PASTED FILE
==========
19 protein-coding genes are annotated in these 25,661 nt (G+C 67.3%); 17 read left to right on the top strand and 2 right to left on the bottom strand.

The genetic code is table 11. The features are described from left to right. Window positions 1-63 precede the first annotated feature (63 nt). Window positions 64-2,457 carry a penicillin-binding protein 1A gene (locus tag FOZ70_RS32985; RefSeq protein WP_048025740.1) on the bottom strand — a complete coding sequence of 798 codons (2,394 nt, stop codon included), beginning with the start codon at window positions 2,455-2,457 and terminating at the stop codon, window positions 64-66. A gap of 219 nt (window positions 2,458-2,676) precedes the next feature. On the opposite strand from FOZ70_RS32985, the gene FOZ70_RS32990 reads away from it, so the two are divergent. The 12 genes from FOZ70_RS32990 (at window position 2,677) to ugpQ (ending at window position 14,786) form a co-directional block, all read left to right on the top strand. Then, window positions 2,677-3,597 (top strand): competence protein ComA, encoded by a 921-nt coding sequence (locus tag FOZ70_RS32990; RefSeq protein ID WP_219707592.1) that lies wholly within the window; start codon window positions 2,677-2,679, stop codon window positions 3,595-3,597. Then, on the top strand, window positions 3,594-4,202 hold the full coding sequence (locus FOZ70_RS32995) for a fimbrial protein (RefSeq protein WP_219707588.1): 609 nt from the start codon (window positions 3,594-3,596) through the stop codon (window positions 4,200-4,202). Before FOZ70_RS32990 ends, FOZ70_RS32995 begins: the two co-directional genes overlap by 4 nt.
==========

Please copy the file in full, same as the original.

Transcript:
19 protein-coding genes are annotated in these 25,661 nt (G+C 67.3%); 17 read left to right on the top strand and 2 right to left on the bottom strand.

The genetic code is table 11. The features are described from left to right. Window positions 1-63 precede the first annotated feature (63 nt). Window positions 64-2,457 carry a penicillin-binding protein 1A gene (locus tag FOZ70_RS32985; RefSeq protein WP_048025740.1) on the bottom strand — a complete coding sequence of 798 codons (2,394 nt, stop codon included), beginning with the start codon at window positions 2,455-2,457 and terminating at the stop codon, window positions 64-66. A gap of 219 nt (window positions 2,458-2,676) precedes the next feature. On the opposite strand from FOZ70_RS32985, the gene FOZ70_RS32990 reads away from it, so the two are divergent. The 12 genes from FOZ70_RS32990 (at window position 2,677) to ugpQ (ending at window position 14,786) form a co-directional block, all read left to right on the top strand. Then, window positions 2,677-3,597 (top strand): competence protein ComA, encoded by a 921-nt coding sequence (locus tag FOZ70_RS32990; RefSeq protein ID WP_219707592.1) that lies wholly within the window; start codon window positions 2,677-2,679, stop codon window positions 3,595-3,597. Then, on the top strand, window positions 3,594-4,202 hold the full coding sequence (locus FOZ70_RS32995) for a fimbrial protein (RefSeq protein WP_219707588.1): 609 nt from the start codon (window positions 3,594-3,596) through the stop codon (window positions 4,200-4,202). Before FOZ70_RS32990 ends, FOZ70_RS32995 begins: the two co-directional genes overlap by 4 nt.